Sunday Is Evil
There are those who often wax poetic about the comforting easiness of Sundays. There are songs about it, poems about it, and I’m sure even a book or two about it (aside from The Bible, which clearly doesn’t emphasize the carefree fun often associated with this seventh day). And while there are those who aim to market Sunday as the cherry on top of a week-long cake, I’m not falling victim to the calendar’s clever PR team. I’m aware of how mediocre, even depressing this day is, and I can’t recall one in recent memory that wasn’t at least somewhat marred by its unfortunate position between the Day of Drinking and The First Day of Work.
First things first, how many Sundays are spent hungover? And I’m talking about the kind that, when you wake up, immediately makes you question whether or not you actually died the night before of alcohol poisoning and are in some kind of purgatory, cleansing yourself with pain before you can join the Land of the Dead. These are the states of mind we often find ourselves on Sunday mornings, and there is no buffer day between us and the work week — we are going to have to spend the entire day recovering and eating Hot Fries just to get back to a semi-functional state for the drudgery ahead. It’s not like Saturday, where if you wake up and feel kind of iffy, you can recover over the day and still enjoy a fruitful weekend evening. If you are responsible enough with your Saturday evening after you come back to full life, you can even enjoy a fulfilling brunch the next day with all of your senses intact and your wits about you.
And speaking of which, I don’t know who decided that brunch was any kind of cure for a real hangover. Sure, if someone brings you eggs and a cup of coffee while you lay, completely infirm, under a blanket — it might be okay. But actually having to go out into society and deal with an overcrowded, criminally overpriced, and unforgivingly loud restaurant at 11:30 with seven other people who apparently have livers made of solid steel and feel no after effects of last night’s debauchery is a challenge, to say the least. I cannot be the only person who has spent an entire brunch, at the corner of the table, sunglasses on the entire time, occasionally nodding generally towards the conversation and looking up only to ask for a refill of coffee, and if the waitress could be so merciful, a couple Tylenol with codeine.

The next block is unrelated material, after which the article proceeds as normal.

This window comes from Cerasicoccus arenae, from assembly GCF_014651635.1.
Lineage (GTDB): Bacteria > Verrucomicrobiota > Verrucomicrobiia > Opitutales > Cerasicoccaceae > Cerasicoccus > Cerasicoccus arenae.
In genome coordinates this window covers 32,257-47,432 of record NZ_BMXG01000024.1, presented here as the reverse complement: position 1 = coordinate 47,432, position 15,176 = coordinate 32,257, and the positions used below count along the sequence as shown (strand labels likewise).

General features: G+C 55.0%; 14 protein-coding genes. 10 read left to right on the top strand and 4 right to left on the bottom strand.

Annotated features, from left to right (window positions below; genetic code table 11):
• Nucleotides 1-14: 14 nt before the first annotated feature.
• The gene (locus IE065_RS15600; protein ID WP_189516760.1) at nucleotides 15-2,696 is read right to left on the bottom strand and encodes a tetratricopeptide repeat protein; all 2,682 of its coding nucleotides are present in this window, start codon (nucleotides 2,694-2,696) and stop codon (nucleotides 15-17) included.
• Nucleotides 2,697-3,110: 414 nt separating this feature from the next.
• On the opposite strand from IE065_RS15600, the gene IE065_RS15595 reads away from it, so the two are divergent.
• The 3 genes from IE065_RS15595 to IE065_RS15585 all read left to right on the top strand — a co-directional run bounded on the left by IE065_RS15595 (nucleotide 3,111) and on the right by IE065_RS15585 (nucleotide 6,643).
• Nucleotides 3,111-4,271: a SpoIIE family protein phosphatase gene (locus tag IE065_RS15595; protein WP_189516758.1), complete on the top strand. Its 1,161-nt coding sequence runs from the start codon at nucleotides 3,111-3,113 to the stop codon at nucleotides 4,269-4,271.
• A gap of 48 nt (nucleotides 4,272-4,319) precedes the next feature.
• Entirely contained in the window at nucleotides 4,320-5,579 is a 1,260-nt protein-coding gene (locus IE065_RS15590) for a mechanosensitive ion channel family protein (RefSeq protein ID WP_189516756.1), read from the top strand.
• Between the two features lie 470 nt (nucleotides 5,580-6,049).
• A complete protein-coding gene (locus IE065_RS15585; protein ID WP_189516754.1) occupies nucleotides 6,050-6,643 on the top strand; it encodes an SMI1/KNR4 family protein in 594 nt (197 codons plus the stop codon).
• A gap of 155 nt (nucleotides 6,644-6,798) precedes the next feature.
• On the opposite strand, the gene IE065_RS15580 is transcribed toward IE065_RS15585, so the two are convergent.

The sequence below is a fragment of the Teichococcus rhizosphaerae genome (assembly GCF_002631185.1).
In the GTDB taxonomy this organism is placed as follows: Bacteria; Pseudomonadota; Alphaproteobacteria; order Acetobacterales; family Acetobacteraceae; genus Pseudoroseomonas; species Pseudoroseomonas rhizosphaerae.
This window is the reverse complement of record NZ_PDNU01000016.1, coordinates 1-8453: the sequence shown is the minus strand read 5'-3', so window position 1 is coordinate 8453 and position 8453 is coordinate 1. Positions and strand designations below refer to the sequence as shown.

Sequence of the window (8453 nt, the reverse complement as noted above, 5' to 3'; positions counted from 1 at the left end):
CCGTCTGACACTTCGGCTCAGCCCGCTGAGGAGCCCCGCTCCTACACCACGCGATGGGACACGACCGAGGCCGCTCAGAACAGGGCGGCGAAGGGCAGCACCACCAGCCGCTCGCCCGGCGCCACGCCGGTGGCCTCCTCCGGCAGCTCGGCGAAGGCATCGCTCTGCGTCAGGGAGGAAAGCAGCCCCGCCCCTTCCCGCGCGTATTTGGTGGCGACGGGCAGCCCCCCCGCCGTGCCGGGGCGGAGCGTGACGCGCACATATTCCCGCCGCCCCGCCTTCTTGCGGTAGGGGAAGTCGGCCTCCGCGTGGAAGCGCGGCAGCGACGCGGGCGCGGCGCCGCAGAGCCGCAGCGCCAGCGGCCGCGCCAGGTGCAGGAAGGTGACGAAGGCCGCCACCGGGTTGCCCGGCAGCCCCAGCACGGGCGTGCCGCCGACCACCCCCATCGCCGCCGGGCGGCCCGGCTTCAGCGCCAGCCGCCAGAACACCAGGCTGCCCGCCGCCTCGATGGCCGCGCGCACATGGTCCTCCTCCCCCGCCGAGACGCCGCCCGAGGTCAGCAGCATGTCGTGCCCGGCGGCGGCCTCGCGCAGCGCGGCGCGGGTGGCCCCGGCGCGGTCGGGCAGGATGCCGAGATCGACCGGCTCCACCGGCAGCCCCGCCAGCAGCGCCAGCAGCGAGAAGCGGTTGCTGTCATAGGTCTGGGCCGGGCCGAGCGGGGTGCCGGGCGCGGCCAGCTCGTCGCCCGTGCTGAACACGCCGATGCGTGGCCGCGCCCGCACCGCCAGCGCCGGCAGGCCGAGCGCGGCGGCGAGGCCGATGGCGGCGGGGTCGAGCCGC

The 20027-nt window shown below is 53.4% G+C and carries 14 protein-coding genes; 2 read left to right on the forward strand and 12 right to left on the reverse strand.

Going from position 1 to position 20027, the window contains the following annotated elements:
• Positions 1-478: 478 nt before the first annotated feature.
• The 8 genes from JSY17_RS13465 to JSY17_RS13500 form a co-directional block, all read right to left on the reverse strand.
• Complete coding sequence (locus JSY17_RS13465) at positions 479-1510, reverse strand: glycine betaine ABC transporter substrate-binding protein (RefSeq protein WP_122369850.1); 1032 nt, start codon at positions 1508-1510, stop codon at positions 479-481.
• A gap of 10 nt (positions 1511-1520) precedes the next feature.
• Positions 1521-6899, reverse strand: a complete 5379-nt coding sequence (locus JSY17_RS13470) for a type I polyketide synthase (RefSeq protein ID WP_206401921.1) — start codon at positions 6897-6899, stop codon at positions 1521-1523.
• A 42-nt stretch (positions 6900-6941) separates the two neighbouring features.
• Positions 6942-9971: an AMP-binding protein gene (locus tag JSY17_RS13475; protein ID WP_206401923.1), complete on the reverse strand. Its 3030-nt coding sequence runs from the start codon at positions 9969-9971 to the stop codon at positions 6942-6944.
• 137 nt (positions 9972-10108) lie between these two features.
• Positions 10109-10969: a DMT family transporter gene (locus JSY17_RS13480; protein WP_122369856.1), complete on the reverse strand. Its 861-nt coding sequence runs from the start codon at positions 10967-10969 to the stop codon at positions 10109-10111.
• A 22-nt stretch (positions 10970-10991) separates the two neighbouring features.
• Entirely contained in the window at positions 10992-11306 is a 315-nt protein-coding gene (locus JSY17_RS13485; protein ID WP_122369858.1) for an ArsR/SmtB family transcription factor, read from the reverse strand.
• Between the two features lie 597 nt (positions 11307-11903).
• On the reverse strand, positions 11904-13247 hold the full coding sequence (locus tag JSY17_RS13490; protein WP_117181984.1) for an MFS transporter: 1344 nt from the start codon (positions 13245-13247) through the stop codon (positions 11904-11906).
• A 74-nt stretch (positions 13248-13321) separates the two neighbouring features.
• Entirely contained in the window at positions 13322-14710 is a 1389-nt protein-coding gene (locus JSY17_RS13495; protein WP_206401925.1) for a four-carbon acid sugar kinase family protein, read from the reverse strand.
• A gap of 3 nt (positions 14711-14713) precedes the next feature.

But let’s say we actually managed to take care of ourselves on Saturday, and were able to enjoy our Sunday breakfast, and maybe even go out and about and do things — the enjoyment will never be pure, as you’ll always know, in the back of your mind, that tomorrow is going to suck. You might want to go join your friends for dinner (hey, you’re all puttering around the city anyway) but you’d better not have too much fun. Keep in mind that for every minute of actual fun you have on Sunday evening/night, you shall pay threefold on Monday morning. The only real, proper way to spend Sunday afternoons is to sit somewhere near the window while it rains (it always rains on Sunday afternoons, in this world) with a tea or hot chocolate and an awesome book/BBC series marathon. Any other way is just too much stimulation, and will cost you dearly come the work week.
I guess what I’m saying here is f-ck Sunday. I am done having a second weekend day that I can never fully enjoy, one that serves as nothing more than a paper-thin buffer between Saturday and real life. I insist that, from now on, all weekends be three days long, so we can just reserve all our day hatred for Monday and Monday alone. It’s ugly and thinks it’s cute, and we never liked it anyway.
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2. Siblings Have The Closest Bond That Exists
Here I am. 22 years old. Making moves towards a career that’s filled with passion, meaning, and a burning desire to make a small, yet significant mark on this world. I found my purpose in life. I found it.
Being “rational” and “realistic” is making us lazy. Worse than that: it is making us complacent, and I think it is time people started doing something about it.
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